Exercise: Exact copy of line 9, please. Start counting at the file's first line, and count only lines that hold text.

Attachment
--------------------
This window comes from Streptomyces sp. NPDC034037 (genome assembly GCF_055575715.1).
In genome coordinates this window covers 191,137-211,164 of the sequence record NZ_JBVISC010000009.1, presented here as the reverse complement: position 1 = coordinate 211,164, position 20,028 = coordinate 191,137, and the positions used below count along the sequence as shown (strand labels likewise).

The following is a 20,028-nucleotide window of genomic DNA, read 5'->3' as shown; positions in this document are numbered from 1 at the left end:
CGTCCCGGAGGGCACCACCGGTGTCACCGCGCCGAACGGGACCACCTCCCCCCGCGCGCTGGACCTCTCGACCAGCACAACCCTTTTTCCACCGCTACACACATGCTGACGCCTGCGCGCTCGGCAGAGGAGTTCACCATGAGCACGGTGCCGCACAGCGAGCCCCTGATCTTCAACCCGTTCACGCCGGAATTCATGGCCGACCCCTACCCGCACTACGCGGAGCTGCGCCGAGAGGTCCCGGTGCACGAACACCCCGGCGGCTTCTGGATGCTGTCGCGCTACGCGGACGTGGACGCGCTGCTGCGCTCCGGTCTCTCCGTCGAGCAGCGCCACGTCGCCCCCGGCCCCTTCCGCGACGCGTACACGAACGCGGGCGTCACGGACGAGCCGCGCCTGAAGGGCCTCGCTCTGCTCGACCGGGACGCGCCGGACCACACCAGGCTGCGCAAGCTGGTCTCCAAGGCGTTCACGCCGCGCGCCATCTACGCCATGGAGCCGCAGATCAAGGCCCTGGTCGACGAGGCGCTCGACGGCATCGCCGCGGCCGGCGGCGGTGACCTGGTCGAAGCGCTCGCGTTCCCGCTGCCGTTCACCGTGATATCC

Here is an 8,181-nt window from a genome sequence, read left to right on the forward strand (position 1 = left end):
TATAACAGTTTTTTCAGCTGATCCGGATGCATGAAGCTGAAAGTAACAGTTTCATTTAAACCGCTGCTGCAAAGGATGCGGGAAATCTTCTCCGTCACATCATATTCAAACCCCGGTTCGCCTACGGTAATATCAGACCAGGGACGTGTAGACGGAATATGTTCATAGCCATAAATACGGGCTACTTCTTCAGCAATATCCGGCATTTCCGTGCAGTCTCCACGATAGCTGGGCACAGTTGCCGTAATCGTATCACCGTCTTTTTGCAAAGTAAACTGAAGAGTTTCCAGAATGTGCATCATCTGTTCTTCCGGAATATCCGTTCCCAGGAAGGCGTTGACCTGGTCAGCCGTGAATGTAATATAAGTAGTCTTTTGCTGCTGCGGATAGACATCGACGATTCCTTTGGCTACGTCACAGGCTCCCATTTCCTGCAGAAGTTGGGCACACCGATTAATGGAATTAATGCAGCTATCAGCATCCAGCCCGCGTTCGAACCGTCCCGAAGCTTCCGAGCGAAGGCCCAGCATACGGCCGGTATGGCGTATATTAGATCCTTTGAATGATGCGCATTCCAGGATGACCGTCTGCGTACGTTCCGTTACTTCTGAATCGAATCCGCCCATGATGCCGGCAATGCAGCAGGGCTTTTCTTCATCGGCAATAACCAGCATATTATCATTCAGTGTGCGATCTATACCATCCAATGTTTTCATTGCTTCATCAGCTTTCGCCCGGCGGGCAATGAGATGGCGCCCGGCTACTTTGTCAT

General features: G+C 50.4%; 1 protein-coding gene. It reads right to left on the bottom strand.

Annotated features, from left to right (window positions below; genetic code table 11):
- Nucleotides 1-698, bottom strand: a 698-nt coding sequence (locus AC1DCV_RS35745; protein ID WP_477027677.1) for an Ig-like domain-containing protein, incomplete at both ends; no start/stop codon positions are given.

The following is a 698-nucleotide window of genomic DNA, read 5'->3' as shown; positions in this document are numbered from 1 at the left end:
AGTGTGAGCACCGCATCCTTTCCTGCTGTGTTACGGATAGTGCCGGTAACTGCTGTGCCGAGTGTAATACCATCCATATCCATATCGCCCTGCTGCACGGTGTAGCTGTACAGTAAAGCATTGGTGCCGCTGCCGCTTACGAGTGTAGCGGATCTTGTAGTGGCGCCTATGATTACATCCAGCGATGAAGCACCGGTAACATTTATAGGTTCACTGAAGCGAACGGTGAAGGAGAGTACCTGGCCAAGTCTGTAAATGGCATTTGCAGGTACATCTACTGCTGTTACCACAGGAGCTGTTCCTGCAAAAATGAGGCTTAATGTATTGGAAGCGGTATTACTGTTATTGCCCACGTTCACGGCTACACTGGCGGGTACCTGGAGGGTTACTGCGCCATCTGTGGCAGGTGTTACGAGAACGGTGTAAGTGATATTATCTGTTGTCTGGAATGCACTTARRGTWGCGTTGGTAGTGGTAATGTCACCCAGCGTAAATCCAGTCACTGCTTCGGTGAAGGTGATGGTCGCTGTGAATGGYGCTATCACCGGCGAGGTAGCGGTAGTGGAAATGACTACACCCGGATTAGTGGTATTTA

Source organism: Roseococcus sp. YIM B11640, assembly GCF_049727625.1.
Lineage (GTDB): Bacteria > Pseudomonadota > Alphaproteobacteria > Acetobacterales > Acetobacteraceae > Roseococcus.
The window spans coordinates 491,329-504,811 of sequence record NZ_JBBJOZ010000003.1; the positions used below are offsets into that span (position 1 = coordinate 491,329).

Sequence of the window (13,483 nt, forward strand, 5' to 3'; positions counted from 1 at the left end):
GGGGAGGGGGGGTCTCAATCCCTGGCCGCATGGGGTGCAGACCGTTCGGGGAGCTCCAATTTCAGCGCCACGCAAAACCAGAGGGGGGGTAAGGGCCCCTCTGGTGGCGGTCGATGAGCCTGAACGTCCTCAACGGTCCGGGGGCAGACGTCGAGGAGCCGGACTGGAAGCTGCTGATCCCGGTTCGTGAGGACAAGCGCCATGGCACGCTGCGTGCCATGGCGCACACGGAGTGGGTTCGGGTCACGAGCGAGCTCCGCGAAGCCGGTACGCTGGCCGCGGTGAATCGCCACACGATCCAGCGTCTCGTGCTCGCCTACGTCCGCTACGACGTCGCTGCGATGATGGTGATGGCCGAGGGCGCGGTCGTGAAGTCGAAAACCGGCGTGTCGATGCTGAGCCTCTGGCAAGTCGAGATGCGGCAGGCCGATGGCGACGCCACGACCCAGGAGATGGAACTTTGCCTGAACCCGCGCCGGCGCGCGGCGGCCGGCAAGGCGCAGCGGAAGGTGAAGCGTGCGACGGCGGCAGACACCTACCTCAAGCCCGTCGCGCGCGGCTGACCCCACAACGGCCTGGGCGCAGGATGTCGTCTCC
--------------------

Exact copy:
- Nucleotides 1-698, bottom strand: a 698-nt coding sequence (locus AC1DCV_RS35745; protein ID WP_477027677.1) for an Ig-like domain-containing protein, incomplete at both ends; no start/stop codon positions are given.